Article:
Yoga at home

I’m reposting this. Yoga has been the most wonderful rehab for me. I’m so very happy I’ve found it during this difficult time of healing.

I’m adding to my yoga knowledge and practice right in my home, via youtube mostly! Yup.

I’m still not well enough to go to a class, nor am I well enough to make regular appointments with anyone, but I’m very committed to getting healthy, so slowly, slowly my yoga practice grows. It’s very gratifying even if very slow.

For someone like me who was once an athlete going this slowly can be difficult sometimes, but since my rehab is taking so long…my body is so damaged, I’m also learning patience as well as how to listen attentively to my body which are both  great things to learn.

I wrote in a post a while back about yoga being ideal for rehab and it truly is. One can start while still in bed if they are bedridden and it can take one to great heights of physical fitness if one is so inclined.

I want to give an example of how I add to my practice. Today I had a very tight chest and shoulder area. I actually often do and some of what I practice already helps, but I thought, “I need more yoga exercises for this.” And so I did a search on youtube: “yoga open chest”

And voila — the very first video was just wonderful and really helped me feel better. At just six minutes long I learned a few new moves to add to my overall routine when right too.

Remember to modify any position you need to modify or skip it all together if it’s too painful or if you’re simply not ready for it. I rarely, if ever, do anything just like the teacher does it. The point is not be be just like the teacher. The teacher is a fit and healthy person. If you are sick or in pain like I am it’s absolutely necessary to listen to our bodies and only do what we can.

So to reiterate feel free to make any adjustments your body finds necessary. Absolute form isn’t terribly important when it comes to first learning yoga and accommodating oneself for comfort and lack of pain are actually very important. It’s all even more important when we’re ill or in pain. Just slowly move and feel your body. Yoga is among other things a mindfulness practice. Be mindful of your body. If it doesn’t feel good, stop. This is not to suggest it never hurts in a good way…it can and does quite often for me, but if it really hurts in a bad way, stop.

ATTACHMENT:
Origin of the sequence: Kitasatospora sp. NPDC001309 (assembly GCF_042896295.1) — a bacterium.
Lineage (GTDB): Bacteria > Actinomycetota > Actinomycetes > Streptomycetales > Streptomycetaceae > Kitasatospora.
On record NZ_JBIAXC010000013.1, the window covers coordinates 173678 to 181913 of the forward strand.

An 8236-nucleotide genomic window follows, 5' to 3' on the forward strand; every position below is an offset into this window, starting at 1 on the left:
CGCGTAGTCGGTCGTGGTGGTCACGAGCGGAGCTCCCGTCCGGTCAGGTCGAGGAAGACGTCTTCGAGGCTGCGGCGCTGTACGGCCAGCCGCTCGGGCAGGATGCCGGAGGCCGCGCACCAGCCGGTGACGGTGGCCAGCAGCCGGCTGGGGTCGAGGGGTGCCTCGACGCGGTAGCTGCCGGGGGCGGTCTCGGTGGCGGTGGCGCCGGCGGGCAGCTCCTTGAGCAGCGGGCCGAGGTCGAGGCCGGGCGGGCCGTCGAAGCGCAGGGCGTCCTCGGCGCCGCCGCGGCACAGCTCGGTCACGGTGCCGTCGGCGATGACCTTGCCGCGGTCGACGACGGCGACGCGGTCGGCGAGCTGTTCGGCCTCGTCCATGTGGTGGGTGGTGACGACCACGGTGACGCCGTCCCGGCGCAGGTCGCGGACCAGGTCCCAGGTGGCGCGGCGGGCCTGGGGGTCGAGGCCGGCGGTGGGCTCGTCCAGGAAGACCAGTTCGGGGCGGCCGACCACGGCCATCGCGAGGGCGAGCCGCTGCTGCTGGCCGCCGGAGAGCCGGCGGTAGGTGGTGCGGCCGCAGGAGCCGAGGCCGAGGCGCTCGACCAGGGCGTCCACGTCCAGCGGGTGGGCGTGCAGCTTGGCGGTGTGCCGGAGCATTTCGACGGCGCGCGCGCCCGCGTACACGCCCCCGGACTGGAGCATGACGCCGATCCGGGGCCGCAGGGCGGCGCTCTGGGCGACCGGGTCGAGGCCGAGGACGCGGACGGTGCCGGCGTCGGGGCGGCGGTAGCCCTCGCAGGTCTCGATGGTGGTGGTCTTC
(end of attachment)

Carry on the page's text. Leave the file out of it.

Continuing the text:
Some days I can do more than others. On occasion, still, I can no nothing at all. It’s really important to pay attention to our bodies so that we don’t do too much and become discouraged.

I thought I would share some of this from time to time since many people think you need to spend a lot of money to learn yoga. At least initially when one is learning simple stuff it’s really not necessary. Classes are nice and helpful no doubt. It’s good to have a teacher. But if you can’t afford it, or if it’s difficult to leave the house, learning at home is totally doable.

Also see: Yoga for the challenged nervous system

For my other posts on beginning yoga with more videos see these posts:

A collection of links:  Information and inspiration for the chronically ill

And some inspiration watch this stunningly beautiful routine by a very advanced yogi…the sky really is the limit but we need only start laying on the ground or bed and stretching a bit! Remember, though, it’s completely unnecessary to EVER be able to do the below. I just thought it was beautiful. I have no desire or intention to ever be able to do anything approaching what she can do.

(if you’re offended by women in their underwear, which apparantely some people were, when this went viral, I recommend you skip this…I can’t see anything but sheer beauty here, so that is what I’m sharing)

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